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Author: Catherine A. Marco, MD, FACEP, Attending Physician, St. Vincent Mercy Medical Center, Toledo, Ohio; Associate Professor, Medical College of Ohio, Toledo.
Peer Reviewer: Ronald M. Perkin, MD, MA, Professor and Chairman, Department of Pediatrics, The Brody School of Medicine, East Carolina University, Greenville, NC.
Pediatric meningitis is a diagnosis feared by parents and practitioners. Although vaccination practices have decreased the incidence of meningitis, it remains a significant cause of pediatric morbidity and mortality. The decreasing occurrence of meningitis has resulted in less familiarity with the disease process and a need for heightened awareness, especially in unvaccinated and immunocompromised children. Maintaining a high index of clinical suspicion, completing a focused historical and physical assessment, rapidly completing diagnostic modalities, and timely institution of definitive therapy can reduce the mortality rate and rate of significant disability. Meningitis continues to be a leading cause of malpractice litigation, and emergency department (ED) physicians need to review carefully the possible pitfalls presented in this article and utilize them as a method to reduce risk in their practice.—The Editor
Definition of the Problem
Meningitis results in significant morbidity and mortality among children each year. It has been estimated that bacterial meningitis strikes 1.3-10 cases/100,000 population/year.1,2 There were an estimated 2800 pediatric cases of bacterial meningitis in the United States in 1995,3 and there are an estimated 75,000 cases of enteroviral meningitis annually in the United States.4 Bacterial meningitis carries a 5-40% mortality rate5-8 and a 25-58% rate of significant disability.9-11
The incidence of bacterial meningitis has changed dramatically since the widespread use of Haemophilus influenzae type B (HiB) vaccine. During a period of approximately 10 years, the incidence of bacterial meningitis in children younger than 5 years decreased by 87%, primarily due to a 94% reduction in H. influenzae (type B) infections.12 During the same period, a slight increase in Streptococcus pneumoniae meningitis was seen (4%), and decreases were seen in meningitis caused by Neisseria meningitidis (33%), group B streptococci, (25%), and Listeria monocytogenes (5%). In the past, most bacterial meningitis occured in children younger than age 5,13 but the median age of meningitis is now 25 years.14 Invasive meningococcal disease primarily affects children younger than age 4 (approximately 8 cases/100,000/year), although clusters occur in adolescents and young adults, primarily caused by serotype C.15,16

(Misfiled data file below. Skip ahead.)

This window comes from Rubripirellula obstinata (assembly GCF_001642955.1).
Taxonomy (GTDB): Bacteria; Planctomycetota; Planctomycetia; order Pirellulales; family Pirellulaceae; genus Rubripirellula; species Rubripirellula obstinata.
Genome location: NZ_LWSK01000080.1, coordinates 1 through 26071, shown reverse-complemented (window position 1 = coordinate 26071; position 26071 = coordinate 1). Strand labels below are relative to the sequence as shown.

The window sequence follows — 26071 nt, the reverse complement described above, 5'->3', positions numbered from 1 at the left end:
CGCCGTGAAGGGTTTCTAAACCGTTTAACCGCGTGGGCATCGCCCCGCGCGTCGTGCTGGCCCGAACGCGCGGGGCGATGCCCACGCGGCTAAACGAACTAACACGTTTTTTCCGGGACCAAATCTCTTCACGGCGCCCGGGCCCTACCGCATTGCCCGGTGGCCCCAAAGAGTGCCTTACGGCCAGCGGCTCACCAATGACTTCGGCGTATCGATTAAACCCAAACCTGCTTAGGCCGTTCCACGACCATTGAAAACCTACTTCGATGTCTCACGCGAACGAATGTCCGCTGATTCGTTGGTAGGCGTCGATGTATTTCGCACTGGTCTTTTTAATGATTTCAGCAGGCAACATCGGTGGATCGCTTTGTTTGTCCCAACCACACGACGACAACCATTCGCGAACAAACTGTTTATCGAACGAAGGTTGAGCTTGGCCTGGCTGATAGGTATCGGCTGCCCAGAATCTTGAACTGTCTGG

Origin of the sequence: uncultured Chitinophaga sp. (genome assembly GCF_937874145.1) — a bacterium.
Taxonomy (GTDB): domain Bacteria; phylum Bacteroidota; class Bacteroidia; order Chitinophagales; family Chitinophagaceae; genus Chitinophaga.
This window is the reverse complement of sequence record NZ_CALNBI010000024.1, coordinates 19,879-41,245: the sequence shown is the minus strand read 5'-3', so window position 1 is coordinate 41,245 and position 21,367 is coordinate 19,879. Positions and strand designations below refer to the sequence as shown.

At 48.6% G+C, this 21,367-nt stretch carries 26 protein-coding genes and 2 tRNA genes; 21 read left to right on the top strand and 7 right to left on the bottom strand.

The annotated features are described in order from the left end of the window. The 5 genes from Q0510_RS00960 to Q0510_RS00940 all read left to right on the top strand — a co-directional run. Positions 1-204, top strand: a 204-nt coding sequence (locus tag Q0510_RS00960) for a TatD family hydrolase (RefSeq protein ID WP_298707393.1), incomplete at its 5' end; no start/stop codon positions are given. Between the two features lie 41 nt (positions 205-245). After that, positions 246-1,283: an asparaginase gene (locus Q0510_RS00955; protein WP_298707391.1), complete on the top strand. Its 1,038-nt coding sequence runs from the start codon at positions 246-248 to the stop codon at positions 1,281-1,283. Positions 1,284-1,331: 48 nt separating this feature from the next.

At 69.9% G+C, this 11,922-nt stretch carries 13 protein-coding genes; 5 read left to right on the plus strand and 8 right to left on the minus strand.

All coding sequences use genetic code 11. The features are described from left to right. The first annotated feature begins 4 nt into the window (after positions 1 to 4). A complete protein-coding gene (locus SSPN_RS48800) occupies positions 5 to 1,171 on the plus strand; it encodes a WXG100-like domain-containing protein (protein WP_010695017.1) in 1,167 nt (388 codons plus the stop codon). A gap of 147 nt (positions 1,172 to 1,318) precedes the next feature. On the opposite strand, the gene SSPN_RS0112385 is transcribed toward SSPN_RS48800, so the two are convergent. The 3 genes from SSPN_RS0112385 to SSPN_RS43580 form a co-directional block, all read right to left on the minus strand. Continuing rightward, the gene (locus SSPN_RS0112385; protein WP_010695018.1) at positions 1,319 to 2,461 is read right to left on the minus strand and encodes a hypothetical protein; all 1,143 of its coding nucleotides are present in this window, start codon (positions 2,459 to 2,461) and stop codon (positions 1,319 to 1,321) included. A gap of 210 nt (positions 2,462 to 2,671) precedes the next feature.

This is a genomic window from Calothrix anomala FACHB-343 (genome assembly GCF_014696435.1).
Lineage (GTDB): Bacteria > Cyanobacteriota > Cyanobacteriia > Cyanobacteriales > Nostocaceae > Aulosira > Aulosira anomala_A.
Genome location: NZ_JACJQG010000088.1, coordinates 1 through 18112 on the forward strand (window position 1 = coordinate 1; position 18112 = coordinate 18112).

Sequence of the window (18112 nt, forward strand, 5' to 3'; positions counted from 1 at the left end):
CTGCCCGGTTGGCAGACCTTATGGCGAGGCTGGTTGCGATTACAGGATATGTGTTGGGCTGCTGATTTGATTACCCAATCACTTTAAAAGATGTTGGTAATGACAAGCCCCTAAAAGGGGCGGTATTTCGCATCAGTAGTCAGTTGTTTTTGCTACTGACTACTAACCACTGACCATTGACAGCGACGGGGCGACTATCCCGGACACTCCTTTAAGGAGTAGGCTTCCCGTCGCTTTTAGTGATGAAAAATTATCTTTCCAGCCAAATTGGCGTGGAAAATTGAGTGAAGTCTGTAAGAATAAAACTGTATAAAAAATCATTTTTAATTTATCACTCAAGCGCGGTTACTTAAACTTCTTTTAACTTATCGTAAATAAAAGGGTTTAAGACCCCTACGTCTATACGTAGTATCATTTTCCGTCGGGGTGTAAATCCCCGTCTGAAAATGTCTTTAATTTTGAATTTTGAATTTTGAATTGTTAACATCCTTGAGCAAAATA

Among patients with meningitis following blunt head trauma, S. pneumoniae is the most likely etiologic agent.17
Patients predisposed to bacterial meningitis include: males; American Indians; African Americans; premature infants; patients with sickle cell anemia, anatomic asplenia, HIV infection or other immunodeficiencies; those with nephrotic syndrome, renal failure, or neoplasms (especially hematologic); malnourished patients; indigent urban dwellers; and immunocompromised patients. Other predisposing factors include neurosurgical procedures, recent lumbar puncture, or skull fracture.18 Potential portals of bacterial entry include sinuses, mastoids, and, most commonly, hematogenous seeding.
The incidence of viral meningitis is unknown, due to difficulties in accurate diagnosis and reporting. Many cases are benign, and likely underdiagnosed.19
Enterovirus causes a significant number of meningitis cases in patients younger than 1 year. Eighty-five percent of cases occur in infants younger than 4 months.20 In contrast, most herpes simplex virus (HSV) meningitis cases are diagnosed in adolescents and adults.21
Certain agents produce infection during identifiable times of year. Enterovirus and arbovirus infections occur most commonly in the summer and early fall, probably due to association with the mosquito season. One study demonstrated that 70% of positive enterovirus cultures from 1975 to 1994 occurred between the months of July and December.22 The typical incubation period is 4-6 days. Cases caused by N. meningitidis and S. pneumoniae often peak in the winter months, possibly occurring in association with respiratory tract infections.23 Listeria meningitis typically occurs in the spring and fall.24 Mumps virus infections often occur during late winter and early spring. Lymphycytic choriomeningitis infections typically occur during winter months.
Table 1 lists some causative agents for pediatric meningitis and some epidemiologic features. Meningitis may be caused by bacteria, viruses, fungi, or, rarely, other organisms.